Re: [multipathtcp] MPTCP carrying UDP

<mohamed.boucadair@orange.com> Thu, 24 November 2016 10:32 UTC

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From: <mohamed.boucadair@orange.com>
To: "Olivier.Bonaventure@uclouvain.be" <Olivier.Bonaventure@uclouvain.be>, =?utf-8?B?U8OpYmFzdGllbiBOb2Vs?= <noel@multitel.be>, "philip.eardley@bt.com" <philip.eardley@bt.com>
Thread-Topic: [multipathtcp] MPTCP carrying UDP
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Date: Thu, 24 Nov 2016 10:32:09 +0000
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Subject: Re: [multipathtcp] MPTCP carrying UDP
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Hi Olivier,

Please see inline.

Cheers,
Med

> -----Message d'origine-----
> De : Olivier Bonaventure [mailto:Olivier.Bonaventure@uclouvain.be]
> Envoyé : mercredi 23 novembre 2016 15:08
> À : BOUCADAIR Mohamed IMT/OLN; Sébastien Noel; philip.eardley@bt.com
> Cc : multipathtcp@ietf.org
> Objet : Re: [multipathtcp] MPTCP carrying UDP
> 
> Med,
> >
> >> -----Message d'origine-----
> >> De : multipathtcp [mailto:multipathtcp-bounces@ietf.org] De la part de
> >> Sébastien Noel
> >> Envoyé : mercredi 23 novembre 2016 12:09
> >> À : philip.eardley@bt.com
> >> Cc : multipathtcp@ietf.org
> >> Objet : Re: [multipathtcp] MPTCP carrying UDP
> >>
> >> Phil,
> >>
> >>> Do people have any experimental results /experiences they could share
> of
> >>> running UDP applications over MPTCP sub-flows?  Would be interested to
> >> hear
> >>> about the issues.
> >>> I guess VoIP and Quic would be the most interesting ones.
> >>
> >> To understand the interactions between QUIC and an underlying MPTCP
> >> transport, we performed some experiments by running QUIC over OpenVPN
> >> that runs itself over an MPTCP connection. This is the closest scenario
> >> to what you are discussing based on existing open-source software.
> >
> > [Med] The schema we are investigating does not include this cascaded
> layers. It is only UDP payload transported in plain MPTCP connections.
> 
> 
> The cascading layers increase the CPU and byte overhead, but the
> interactions between the congestion control schemes and the reliablity
> mechanisms remains.

[Med] My point is that we need to isolate the impact of those cascaded layers on the CPU/Performance efficiency from pure interactions between the CCs.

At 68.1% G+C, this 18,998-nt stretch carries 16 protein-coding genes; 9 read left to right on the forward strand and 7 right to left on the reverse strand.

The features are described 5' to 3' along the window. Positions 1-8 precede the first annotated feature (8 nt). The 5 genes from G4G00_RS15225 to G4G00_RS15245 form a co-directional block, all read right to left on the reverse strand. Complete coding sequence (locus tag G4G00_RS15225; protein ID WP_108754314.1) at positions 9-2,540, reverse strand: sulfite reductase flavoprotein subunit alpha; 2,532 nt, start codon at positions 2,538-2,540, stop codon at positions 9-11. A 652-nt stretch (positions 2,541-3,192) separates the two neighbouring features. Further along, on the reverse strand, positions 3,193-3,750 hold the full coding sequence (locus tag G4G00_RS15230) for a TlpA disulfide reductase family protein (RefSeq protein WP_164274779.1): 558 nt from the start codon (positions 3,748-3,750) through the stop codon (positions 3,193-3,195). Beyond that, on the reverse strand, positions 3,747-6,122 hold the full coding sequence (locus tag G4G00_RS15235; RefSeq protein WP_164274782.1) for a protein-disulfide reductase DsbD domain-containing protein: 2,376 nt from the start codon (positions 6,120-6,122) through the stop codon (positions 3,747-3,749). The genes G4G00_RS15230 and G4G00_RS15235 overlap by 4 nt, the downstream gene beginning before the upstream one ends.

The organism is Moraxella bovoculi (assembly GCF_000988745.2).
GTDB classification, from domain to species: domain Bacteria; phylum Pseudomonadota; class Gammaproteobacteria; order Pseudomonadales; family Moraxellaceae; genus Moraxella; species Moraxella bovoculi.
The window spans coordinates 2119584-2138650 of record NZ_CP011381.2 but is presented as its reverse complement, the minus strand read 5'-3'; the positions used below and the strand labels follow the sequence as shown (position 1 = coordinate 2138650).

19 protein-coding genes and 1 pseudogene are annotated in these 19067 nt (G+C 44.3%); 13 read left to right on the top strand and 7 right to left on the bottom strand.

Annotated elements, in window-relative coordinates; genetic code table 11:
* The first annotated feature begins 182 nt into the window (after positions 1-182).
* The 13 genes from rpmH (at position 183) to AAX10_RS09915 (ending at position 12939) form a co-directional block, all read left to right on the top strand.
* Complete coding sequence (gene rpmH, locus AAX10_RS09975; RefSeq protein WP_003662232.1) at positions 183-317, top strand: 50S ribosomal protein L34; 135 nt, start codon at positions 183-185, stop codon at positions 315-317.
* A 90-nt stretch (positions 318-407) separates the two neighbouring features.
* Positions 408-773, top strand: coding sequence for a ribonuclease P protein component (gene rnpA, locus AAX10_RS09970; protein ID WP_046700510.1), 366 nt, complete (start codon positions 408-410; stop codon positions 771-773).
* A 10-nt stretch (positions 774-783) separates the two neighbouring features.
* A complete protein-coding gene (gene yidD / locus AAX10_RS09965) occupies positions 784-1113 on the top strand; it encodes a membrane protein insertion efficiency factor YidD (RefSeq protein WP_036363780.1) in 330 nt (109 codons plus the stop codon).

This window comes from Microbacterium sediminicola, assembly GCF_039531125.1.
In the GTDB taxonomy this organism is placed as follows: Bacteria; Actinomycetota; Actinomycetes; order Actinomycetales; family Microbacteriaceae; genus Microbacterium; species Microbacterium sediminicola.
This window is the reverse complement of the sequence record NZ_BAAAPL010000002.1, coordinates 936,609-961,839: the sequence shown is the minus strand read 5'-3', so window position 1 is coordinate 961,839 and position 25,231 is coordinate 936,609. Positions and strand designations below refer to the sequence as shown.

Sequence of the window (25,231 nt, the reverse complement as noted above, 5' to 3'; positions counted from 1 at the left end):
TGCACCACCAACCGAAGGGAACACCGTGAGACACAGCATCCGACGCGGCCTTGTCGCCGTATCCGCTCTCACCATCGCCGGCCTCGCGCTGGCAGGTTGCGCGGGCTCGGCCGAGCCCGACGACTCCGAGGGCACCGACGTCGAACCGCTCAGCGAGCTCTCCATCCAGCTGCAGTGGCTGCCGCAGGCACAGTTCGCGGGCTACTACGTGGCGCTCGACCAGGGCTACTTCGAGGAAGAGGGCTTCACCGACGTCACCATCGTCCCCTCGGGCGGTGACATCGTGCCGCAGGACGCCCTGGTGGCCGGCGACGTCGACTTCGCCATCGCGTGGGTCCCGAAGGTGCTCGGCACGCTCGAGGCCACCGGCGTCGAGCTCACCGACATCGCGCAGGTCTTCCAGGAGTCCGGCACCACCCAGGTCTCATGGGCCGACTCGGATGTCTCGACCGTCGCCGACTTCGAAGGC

In the experiment, the CPU is not a concern given
> that PCs were used as routers. The byte overhead influences the maximum
> efficiency of the solution but not how it degrades when there is latency
> or losses. The degration comes form the coupling between the congestion
> control and the reliability mechanisms of both QUIC and MPTCP.
> 
> >> OpenVPN includes some framing to carry UDP and
> >> encryption/authentication. These mechanisms add CPU overhead and byte
> >> overhead compared to transporting QUIC over a plain MPTCP connection,
> >> but this does not change the results of the experiments.
> >>
> >
> > [Med] I wouldn't drop that conclusion as the overall performance depends
> also on the overhead prepended to packets to be injected over the tunnel.
> >
> > Putting that aside, can you please indicate how the traffic is
> distributed among available subflows? FWIW, the target traffic
> distribution policy for the hybrid access is to use the fixed line first,
> and then grab some resources from the cellular link if needed. So the
> target objective is not 1+1!
> >
> 
> That's a policy issue. The experiment was whether both links can be used
> efficiently when running QUIC over MPTCP to transport a long file. If
> your policy delays the utilisation of the second link when the first is
> full, then you will get even lower performance since MPTCP will delay
> the utilisation of the subflows.

[Med] It is a policy, that's true... but it is a key point to decide what are acceptable performance or not. Assuming 1+1 is putting the bar too high for the deployments plans I'm aware of. 

[SNIP]

> >>
> >> As you can see, with QUIC over MPTCP sub-flows, performance seems to
> >> drop as soon as you have an unreliable medium or as soon as you have
> >> latency
> >>
> >> The sames tests were performed again, but this time with HTTP over
> >> end-to-end MPTCTP, to have a point of comparison
> >
> > [Med] When do you say "end-to-end MPTCP" do you mean MPTCP is enabled by
> the client and the server?
> >
> 
> Yes.

[Med] I wouldn't use that as a reference. In order to have comparable results the reference IMHO is to have the same cascade layers for TCP flows that will be proxied into MPTCP connections. 

 Given our experience with TCP/MPTCP proxies, the result would have
> been the same with TCP/MPTCP proxies running on the two routers, but
> these proxies could not be integrated in this setup for practical reasons.

[Med] It would be more interesting if similar setup conditions are used to have fair comparisons.